In het blad Blauwe Kamer verscheen vorig jaar mijn recensie van Het Souterrain ofwel de Haagse Tramtunnel. Het artikel is zojuist opnieuw geplaatst in 'scape, the international magazine for Landscape Architecture and Urbanism.
The Hague: Underground well-being in 'tramtunnel'
The centre of The Hague had to wait a long time for Het Souterrain. Almost twelve years. The municipal council of The Hague had to swallow a cost-exceeding of one hundred per cent in order to solve problems like leakages. But the result is well worth the wait. Het Souterrain represents a perfect fusion of form, function and content. The underground extension of The Hague has now passed a crucial station on its way to the ‘layered city’ - the urban planning ideal of the designer of Het Souterrain, the renowned Dutch architect Rem Koolhaas.
Down-to-earth city-dwellers ignore official titles and think up their own nicknames for the buildings in their city. The rather posh-sounding Het Souterrain was immediately rechristened the tram tunnel by the people in The Hague. Besides being hardly original, this name does no justice to the building, because the project contains not only the tunnel but it also has two tram stations, an underground car park and numerous facilities to make a short subterranean stay more pleasant.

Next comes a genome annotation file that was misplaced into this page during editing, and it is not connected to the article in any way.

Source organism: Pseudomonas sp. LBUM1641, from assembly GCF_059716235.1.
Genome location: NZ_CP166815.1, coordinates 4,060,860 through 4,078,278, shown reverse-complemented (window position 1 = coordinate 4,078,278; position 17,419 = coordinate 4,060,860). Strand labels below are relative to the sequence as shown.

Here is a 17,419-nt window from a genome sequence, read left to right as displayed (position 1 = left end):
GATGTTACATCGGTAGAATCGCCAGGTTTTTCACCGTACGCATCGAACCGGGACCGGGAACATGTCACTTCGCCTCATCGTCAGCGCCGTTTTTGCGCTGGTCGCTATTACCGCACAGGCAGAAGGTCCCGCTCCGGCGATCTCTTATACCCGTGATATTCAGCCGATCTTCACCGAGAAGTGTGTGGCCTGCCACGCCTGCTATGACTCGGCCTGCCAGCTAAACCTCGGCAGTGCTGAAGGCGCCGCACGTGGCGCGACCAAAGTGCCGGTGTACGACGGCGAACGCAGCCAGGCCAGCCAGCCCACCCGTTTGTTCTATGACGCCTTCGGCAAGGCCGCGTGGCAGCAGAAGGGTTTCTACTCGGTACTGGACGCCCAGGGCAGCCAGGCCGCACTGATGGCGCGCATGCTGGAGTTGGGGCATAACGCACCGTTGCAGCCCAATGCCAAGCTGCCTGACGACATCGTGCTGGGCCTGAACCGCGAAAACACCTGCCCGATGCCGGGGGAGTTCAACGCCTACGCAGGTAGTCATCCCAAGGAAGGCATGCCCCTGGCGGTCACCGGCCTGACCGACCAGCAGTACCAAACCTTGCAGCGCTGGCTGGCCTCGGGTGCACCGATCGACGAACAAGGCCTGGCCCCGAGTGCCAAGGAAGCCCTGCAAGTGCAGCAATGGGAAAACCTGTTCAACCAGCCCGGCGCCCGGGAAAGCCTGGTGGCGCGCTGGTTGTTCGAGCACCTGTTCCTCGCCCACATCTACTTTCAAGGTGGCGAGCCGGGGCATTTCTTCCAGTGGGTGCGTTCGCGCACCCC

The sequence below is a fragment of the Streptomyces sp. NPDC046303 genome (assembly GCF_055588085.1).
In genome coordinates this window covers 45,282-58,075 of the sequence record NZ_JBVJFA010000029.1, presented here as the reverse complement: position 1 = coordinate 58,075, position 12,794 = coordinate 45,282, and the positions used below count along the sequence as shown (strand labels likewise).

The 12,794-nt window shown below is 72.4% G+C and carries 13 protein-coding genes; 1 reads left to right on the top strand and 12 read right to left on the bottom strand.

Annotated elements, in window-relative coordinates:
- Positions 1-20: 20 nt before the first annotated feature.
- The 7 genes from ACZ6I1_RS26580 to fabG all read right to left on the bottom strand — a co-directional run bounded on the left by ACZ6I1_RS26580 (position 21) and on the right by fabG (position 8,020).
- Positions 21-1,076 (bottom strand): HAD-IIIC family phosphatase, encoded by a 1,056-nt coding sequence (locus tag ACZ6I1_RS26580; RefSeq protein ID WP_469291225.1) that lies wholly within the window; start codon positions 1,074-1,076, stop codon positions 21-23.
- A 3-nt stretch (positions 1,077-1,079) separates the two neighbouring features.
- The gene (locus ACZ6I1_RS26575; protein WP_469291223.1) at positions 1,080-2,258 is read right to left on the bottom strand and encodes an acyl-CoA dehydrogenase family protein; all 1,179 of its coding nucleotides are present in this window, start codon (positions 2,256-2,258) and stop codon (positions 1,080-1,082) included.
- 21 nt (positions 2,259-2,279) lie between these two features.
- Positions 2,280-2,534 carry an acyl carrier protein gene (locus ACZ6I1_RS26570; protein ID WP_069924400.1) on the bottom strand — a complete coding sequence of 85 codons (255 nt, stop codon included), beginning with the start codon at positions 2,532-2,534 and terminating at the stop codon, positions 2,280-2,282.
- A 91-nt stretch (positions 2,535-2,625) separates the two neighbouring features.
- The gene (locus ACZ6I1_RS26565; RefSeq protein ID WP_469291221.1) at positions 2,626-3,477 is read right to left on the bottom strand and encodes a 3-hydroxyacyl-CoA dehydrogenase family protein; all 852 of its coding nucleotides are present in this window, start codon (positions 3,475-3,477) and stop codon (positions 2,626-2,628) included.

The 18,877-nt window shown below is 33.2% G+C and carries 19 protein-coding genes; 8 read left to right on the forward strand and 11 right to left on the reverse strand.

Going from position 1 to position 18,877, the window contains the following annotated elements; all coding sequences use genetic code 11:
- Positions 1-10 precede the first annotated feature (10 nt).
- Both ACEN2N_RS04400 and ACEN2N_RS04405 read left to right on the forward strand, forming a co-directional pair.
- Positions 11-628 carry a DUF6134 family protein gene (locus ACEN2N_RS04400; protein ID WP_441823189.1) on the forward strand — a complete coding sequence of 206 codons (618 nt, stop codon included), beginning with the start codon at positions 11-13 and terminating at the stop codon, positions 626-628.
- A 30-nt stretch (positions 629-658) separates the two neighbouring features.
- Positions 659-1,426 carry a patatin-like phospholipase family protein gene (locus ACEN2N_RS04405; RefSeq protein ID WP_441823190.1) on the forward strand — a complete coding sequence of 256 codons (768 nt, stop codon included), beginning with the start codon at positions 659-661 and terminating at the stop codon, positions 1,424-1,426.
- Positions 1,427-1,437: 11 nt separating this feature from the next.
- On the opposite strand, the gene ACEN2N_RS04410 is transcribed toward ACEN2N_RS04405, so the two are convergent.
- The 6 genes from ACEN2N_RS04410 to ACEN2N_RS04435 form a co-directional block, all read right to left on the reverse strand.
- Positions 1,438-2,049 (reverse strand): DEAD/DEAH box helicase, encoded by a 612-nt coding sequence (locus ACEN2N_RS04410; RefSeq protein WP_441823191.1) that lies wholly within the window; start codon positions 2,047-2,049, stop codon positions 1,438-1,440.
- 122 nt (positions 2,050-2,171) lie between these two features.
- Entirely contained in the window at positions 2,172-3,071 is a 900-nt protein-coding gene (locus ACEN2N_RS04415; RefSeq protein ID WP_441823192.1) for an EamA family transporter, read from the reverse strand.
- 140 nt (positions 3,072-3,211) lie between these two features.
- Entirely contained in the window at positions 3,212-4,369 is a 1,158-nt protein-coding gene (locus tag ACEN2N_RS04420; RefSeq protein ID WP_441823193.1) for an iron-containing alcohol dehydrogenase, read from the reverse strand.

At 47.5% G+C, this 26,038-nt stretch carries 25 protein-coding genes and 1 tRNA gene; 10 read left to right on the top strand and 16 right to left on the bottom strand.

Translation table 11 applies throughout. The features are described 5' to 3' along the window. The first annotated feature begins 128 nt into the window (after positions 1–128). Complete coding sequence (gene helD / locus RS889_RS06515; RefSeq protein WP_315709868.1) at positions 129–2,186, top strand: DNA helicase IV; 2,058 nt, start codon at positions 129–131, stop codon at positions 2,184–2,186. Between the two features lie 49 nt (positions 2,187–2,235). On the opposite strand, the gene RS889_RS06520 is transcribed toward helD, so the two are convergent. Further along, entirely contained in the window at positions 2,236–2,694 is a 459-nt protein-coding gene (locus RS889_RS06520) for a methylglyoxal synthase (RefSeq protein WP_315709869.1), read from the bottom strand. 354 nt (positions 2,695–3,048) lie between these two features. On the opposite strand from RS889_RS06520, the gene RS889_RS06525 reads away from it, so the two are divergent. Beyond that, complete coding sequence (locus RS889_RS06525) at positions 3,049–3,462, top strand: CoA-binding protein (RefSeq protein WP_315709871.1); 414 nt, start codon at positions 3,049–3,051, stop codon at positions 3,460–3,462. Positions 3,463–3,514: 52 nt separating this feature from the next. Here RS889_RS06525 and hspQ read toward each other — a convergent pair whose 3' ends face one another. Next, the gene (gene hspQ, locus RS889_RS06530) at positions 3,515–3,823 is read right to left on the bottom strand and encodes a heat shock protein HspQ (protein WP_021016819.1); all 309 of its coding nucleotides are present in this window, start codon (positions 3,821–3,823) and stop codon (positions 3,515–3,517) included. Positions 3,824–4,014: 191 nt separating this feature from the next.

Persistent leaks from an underground stream held up work for two whole years. The solution to this anticipated, but probably underestimated, problem cost the lion’s share of the budget exceedance of more than one hundred million euros, Because of the many years’ setback and the notion that underground tramways and car parks are, by definition, bare and unwelcoming, you might no longer expect it but now that Het Souterrain is in use it is a pleasant place to park and catch a tram.
In Koolhaas’ view, you can see Het Souterrain not only as part of the infrastructure but also as a building project. In addition to the pragmatic functionalism that Koolhaas is known for, an atmosphere of well being and safety has been aimed for. In the future, similar constructions must serve the city from ‘beneath’. Without these additions, the centrally located buildings would not be able to work. As early as the beginning of the nineties, Koolhaas was making pronunciations about a city centre in The Hague made up of layers. The Hague is wedged in between the sea, the Amsterdam-Rotterdam motorway and the surrounding urban areas and can only expand its centre upwards, in fact, and now also downwards. A central ring road should link a number of ma underground car parks, and there must be an under ground feeder road to supply office buildings and department stores.